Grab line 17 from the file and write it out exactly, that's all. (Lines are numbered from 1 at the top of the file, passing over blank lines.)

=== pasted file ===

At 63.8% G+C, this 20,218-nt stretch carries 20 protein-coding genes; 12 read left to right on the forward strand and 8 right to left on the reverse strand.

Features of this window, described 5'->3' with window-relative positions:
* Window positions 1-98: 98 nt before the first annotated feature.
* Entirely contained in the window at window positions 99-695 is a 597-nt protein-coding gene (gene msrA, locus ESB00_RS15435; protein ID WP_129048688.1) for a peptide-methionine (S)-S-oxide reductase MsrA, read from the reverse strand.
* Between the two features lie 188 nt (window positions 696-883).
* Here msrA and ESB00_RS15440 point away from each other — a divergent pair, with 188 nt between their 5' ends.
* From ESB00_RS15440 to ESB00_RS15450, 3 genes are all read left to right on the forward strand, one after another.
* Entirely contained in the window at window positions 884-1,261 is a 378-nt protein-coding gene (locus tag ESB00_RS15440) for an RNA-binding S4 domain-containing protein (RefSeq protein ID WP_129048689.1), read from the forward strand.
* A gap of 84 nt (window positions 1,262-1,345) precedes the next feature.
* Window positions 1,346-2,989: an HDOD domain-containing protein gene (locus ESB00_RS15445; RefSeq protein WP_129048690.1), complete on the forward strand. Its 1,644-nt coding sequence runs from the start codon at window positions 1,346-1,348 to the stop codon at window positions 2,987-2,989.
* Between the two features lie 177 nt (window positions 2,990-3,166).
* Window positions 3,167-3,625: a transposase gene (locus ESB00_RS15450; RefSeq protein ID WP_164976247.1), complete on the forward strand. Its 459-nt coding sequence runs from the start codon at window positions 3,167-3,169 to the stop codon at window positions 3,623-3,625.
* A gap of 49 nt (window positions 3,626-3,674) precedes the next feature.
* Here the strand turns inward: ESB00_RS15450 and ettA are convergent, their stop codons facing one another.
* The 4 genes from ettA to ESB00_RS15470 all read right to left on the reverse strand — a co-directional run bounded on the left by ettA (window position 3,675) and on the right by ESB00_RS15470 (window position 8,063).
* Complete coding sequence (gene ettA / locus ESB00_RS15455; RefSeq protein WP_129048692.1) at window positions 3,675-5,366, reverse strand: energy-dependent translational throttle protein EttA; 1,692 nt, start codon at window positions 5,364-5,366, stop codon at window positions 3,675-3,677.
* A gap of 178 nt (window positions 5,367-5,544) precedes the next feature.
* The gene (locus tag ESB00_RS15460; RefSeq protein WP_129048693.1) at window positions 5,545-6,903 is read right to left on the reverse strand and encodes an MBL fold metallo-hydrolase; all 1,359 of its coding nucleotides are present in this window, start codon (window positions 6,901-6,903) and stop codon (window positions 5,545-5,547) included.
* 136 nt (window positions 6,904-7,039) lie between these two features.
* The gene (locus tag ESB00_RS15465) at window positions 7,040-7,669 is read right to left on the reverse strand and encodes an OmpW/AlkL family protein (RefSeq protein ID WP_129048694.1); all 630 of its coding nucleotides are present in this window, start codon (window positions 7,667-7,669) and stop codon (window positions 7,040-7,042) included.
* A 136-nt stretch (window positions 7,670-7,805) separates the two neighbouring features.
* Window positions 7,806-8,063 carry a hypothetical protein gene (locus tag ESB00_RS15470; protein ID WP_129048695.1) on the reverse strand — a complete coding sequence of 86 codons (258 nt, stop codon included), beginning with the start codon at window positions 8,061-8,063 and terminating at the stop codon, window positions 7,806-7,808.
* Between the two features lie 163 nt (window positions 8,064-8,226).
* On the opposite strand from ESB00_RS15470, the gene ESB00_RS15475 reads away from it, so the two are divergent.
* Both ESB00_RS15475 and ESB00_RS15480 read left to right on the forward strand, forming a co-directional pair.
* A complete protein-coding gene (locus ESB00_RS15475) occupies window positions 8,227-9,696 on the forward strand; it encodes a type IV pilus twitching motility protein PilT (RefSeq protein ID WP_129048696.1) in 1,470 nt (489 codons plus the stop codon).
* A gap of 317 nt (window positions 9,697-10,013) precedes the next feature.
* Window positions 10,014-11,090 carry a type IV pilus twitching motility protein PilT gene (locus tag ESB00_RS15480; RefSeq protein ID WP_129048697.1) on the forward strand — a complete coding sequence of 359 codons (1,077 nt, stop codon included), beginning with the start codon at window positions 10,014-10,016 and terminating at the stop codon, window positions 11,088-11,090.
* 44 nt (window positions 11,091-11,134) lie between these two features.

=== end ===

* A gap of 178 nt (window positions 5,367-5,544) precedes the next feature.